• Speaking of the "gov'ment", there are actually two factions at play here. There's members of the CIA, who arrive late and under the theory that they're looking at a crashed spy plane or satellite. They don't give much credence to the idea that it's really an alien spacecraft, but are prepared for anything. Their primary objective is to secure the site and analyse the wreckage, before they move it. The other faction are agents from the FBI's Special Affairs Division, who arrived relatively early, having been tipped off by parties unknown. Relatively low on the totem pole of the government, SAD agents have a vested interest in getting in and gathering data before other forces boot them out. Moreover, SAD stands to increase its respectability in the FBI if they can secure proof of the supernatural. Individual SAD agents may also simply want to uncover the truth (Fox Mulder style), or are looking for opportunity to impress enough higher ups to secure promotion OUT of what they see as a dead-end assignment. (Note: if this plotline takes place in a non-US country, obviously replace US-specific agencies with relevant equivalents).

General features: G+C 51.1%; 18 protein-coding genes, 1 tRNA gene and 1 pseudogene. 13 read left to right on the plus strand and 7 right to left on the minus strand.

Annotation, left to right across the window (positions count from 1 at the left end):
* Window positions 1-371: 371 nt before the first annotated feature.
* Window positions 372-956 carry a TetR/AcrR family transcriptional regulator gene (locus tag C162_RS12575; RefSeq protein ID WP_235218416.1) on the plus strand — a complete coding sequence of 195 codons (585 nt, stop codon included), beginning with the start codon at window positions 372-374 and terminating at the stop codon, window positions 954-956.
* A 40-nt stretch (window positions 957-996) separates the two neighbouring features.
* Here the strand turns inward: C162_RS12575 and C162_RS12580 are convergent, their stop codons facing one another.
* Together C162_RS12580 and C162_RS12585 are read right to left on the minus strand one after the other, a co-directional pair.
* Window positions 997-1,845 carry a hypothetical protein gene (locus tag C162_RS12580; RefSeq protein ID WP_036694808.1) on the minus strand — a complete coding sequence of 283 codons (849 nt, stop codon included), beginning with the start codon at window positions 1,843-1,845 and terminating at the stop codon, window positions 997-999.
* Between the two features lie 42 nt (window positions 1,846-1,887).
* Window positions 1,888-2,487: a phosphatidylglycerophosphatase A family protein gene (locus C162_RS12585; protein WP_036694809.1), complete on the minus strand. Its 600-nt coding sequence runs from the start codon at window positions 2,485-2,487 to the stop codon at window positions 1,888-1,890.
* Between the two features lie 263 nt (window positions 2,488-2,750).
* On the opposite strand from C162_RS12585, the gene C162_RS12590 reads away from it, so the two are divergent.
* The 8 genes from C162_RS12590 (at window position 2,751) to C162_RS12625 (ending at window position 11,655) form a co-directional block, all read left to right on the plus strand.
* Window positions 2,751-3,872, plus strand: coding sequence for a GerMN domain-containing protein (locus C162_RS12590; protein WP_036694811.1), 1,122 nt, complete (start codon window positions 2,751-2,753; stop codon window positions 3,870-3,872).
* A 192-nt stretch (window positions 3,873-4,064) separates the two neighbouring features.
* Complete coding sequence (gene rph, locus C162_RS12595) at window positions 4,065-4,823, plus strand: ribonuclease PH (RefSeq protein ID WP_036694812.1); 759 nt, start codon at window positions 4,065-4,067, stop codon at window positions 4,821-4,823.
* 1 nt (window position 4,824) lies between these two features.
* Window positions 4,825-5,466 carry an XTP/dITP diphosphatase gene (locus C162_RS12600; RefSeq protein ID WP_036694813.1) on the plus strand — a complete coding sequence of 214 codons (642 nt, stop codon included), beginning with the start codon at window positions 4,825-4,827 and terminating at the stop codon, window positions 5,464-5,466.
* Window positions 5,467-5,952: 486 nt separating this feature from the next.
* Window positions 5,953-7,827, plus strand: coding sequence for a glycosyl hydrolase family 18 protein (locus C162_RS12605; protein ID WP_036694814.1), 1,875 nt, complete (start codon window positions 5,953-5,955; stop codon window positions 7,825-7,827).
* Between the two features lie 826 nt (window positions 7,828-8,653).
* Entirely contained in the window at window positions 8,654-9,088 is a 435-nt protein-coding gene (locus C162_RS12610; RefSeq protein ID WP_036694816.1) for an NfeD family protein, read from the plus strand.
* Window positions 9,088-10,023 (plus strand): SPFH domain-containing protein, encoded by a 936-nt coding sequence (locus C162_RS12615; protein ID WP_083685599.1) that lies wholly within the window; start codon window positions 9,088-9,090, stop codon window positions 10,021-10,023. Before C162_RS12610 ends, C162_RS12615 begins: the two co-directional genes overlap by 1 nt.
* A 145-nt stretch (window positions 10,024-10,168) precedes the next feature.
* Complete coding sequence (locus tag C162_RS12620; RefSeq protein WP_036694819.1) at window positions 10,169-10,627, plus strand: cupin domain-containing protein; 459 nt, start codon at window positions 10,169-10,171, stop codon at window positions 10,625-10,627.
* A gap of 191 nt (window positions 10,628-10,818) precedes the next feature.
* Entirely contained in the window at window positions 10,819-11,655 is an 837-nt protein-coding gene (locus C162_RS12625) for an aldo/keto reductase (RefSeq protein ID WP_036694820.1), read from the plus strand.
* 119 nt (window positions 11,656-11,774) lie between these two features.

• The Technocracy, obviously, wants to come in, co-opt as many authorities as possible, and move the contents of the wreck out to a secure Union facility. Unfortunately, while the air of UFO mystique will make Technocrat (especially New World Order) procedures more Coincidental, the large numbers of people make it difficult to operate unnoticed or unimpeded. Moreover, there is the need to study the wreck first, to determine what, if anything, the Union needs to do. If it's all just a Russian spy plane or network TV satellite, the Union could leave it be. If it IS something sensitive - a Ka'Luon spaceship, superstitionist Ethership, Void Engineer equipment, or Threat Null artifact(!) - it MUST be recovered, at all costs. Problem: with such a high profile case, walking in and asserting authority might be harder than usual. After all, the CIA (or equivalent agency) have sent some high ranking folks, who would know for a fact who was cleared to come and what the top brass want, and see unknown operatives as potential agents of another national power.